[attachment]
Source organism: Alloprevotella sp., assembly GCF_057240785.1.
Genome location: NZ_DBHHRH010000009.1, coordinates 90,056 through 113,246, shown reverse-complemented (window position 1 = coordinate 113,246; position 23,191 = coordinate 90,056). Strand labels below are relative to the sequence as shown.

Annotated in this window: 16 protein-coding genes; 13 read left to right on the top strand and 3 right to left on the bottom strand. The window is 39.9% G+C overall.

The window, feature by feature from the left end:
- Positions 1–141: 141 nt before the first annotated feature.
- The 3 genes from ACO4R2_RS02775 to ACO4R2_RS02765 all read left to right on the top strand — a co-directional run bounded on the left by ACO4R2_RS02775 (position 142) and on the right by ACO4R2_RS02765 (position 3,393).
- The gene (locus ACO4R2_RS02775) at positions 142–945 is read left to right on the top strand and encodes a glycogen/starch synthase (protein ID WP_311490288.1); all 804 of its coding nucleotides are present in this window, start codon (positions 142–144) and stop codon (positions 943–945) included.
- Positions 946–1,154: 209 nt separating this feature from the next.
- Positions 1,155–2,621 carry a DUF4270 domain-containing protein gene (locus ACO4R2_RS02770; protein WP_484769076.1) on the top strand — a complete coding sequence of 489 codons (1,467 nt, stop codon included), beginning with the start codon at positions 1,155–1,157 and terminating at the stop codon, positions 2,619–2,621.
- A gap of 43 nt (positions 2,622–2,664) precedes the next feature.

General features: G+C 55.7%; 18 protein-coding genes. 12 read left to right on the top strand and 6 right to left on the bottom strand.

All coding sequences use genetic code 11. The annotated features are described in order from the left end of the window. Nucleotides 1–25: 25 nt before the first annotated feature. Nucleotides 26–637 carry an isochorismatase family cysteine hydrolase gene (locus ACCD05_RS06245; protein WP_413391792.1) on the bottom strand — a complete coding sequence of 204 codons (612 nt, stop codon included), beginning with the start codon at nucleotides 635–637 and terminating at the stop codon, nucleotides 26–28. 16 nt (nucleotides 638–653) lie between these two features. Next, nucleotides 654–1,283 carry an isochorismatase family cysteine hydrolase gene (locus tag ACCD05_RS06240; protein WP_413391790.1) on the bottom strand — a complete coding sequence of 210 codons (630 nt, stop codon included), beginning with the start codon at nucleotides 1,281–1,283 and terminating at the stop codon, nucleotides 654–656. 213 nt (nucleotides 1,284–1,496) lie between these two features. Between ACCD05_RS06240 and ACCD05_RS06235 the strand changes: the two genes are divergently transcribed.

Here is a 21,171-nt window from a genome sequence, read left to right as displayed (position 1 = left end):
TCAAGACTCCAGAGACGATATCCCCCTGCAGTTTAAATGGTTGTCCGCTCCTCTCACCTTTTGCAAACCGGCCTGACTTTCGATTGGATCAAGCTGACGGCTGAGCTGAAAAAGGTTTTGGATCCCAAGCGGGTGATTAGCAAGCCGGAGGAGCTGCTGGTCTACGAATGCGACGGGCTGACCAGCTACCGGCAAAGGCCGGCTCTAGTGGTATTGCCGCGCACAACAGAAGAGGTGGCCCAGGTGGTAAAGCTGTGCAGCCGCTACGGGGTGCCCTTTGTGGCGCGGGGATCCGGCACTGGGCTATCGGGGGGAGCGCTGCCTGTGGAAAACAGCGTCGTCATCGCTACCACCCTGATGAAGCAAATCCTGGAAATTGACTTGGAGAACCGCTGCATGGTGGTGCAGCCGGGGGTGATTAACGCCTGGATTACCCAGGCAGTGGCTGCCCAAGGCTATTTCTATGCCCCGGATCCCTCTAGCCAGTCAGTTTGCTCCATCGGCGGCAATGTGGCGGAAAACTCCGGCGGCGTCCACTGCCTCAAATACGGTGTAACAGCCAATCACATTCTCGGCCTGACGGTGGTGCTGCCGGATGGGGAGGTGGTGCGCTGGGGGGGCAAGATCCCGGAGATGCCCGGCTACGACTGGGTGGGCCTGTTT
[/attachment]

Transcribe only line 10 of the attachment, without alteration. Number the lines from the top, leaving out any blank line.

- A gap of 43 nt (positions 2,622–2,664) precedes the next feature.